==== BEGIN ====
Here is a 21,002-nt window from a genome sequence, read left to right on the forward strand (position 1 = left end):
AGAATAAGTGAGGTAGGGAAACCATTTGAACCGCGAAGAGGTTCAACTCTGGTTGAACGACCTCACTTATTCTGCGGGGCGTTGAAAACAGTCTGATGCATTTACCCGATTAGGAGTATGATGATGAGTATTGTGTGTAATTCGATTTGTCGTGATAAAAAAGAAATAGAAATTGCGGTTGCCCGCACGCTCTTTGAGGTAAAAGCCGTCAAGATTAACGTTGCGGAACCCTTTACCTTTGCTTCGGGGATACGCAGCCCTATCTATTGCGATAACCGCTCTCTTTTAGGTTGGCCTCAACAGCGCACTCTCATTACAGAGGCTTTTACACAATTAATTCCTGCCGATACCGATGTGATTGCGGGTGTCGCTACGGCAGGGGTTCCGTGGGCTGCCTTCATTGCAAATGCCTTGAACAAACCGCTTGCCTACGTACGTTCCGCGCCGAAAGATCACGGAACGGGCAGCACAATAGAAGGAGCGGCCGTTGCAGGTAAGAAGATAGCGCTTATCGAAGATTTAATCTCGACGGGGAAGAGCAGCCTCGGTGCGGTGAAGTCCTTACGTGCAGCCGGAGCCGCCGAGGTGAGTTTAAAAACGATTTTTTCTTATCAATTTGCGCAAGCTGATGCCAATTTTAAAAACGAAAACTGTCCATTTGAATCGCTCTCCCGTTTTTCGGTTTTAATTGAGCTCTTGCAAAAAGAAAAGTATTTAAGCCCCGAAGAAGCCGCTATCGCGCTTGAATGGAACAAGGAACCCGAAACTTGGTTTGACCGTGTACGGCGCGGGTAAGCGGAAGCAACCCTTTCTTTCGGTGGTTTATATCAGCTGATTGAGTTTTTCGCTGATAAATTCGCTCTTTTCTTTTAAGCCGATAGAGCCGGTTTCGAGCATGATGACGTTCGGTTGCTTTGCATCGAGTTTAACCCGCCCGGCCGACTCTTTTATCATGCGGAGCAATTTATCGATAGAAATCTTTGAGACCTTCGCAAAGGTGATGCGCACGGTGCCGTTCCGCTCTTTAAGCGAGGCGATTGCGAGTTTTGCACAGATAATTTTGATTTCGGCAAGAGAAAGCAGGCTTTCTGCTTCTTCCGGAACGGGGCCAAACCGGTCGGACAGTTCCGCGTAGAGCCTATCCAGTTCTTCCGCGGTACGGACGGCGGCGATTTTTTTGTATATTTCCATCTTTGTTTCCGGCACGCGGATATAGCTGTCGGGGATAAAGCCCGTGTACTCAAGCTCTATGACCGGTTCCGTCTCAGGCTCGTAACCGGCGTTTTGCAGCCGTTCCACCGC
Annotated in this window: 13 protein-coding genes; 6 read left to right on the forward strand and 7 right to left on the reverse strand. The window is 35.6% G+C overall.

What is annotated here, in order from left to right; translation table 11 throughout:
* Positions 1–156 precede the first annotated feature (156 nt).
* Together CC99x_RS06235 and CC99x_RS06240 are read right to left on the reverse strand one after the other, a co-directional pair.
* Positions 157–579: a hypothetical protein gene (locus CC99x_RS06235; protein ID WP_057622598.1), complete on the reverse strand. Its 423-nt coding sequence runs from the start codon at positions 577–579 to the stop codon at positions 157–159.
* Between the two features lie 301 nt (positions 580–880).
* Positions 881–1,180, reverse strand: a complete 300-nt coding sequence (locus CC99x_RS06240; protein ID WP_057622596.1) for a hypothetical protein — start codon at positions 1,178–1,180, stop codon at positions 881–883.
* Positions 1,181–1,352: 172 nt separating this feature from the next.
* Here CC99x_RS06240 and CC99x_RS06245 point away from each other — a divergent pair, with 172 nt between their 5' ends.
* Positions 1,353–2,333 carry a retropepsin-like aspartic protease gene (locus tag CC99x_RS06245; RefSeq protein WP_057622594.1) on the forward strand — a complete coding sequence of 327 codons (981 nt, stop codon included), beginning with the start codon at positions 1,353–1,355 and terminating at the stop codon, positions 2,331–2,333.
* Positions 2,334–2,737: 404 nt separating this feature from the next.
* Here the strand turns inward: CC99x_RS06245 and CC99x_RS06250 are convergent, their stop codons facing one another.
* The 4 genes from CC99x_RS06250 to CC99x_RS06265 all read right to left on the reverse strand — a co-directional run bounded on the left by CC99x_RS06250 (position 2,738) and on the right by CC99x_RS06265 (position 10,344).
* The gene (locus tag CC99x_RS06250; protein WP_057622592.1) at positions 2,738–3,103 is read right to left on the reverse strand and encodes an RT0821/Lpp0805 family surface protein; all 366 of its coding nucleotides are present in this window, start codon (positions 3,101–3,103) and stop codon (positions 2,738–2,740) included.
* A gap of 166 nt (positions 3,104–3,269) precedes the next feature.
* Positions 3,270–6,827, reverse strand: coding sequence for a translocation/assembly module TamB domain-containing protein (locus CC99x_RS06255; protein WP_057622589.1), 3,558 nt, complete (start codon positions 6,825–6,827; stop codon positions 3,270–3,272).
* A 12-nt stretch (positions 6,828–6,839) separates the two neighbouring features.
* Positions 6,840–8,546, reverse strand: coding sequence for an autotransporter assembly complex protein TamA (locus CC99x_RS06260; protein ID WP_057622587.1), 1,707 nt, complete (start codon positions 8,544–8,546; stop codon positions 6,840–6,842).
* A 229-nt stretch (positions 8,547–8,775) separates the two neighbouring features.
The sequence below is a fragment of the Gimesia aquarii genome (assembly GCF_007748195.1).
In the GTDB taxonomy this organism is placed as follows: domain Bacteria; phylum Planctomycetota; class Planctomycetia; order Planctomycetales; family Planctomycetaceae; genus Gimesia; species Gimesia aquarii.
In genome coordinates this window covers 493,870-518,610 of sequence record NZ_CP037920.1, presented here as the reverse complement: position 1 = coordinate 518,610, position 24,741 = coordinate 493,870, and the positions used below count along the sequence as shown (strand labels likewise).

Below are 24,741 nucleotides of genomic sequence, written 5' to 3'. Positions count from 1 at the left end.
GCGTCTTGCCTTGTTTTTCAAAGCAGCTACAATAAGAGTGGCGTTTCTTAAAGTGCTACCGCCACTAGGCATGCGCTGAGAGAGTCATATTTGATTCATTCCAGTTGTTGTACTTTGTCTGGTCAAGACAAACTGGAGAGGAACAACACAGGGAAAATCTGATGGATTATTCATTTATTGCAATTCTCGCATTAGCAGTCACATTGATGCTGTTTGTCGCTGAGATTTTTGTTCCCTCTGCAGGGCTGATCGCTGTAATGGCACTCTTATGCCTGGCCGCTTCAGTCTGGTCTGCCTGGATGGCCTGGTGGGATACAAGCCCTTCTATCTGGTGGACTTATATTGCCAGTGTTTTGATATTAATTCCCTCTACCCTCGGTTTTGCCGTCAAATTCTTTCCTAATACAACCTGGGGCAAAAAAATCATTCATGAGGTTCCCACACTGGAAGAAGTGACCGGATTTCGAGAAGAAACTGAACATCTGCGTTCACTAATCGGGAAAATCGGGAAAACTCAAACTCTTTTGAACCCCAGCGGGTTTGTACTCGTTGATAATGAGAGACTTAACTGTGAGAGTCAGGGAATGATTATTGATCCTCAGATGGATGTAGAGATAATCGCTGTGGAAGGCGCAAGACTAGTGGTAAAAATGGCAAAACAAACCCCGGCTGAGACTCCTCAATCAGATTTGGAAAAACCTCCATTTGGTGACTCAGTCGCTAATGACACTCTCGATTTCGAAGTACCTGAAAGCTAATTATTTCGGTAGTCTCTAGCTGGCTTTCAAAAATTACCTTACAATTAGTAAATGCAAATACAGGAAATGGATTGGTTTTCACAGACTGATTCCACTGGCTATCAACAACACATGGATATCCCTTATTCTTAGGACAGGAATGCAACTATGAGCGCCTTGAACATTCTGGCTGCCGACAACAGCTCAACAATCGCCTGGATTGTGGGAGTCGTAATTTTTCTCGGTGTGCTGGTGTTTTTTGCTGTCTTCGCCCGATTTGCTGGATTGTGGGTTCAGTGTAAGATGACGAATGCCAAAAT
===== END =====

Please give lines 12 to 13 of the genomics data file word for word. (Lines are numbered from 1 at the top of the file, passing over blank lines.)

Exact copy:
* Positions 1,353–2,333 carry a retropepsin-like aspartic protease gene (locus tag CC99x_RS06245; RefSeq protein WP_057622594.1) on the forward strand — a complete coding sequence of 327 codons (981 nt, stop codon included), beginning with the start codon at positions 1,353–1,355 and terminating at the stop codon, positions 2,331–2,333.
* Positions 2,334–2,737: 404 nt separating this feature from the next.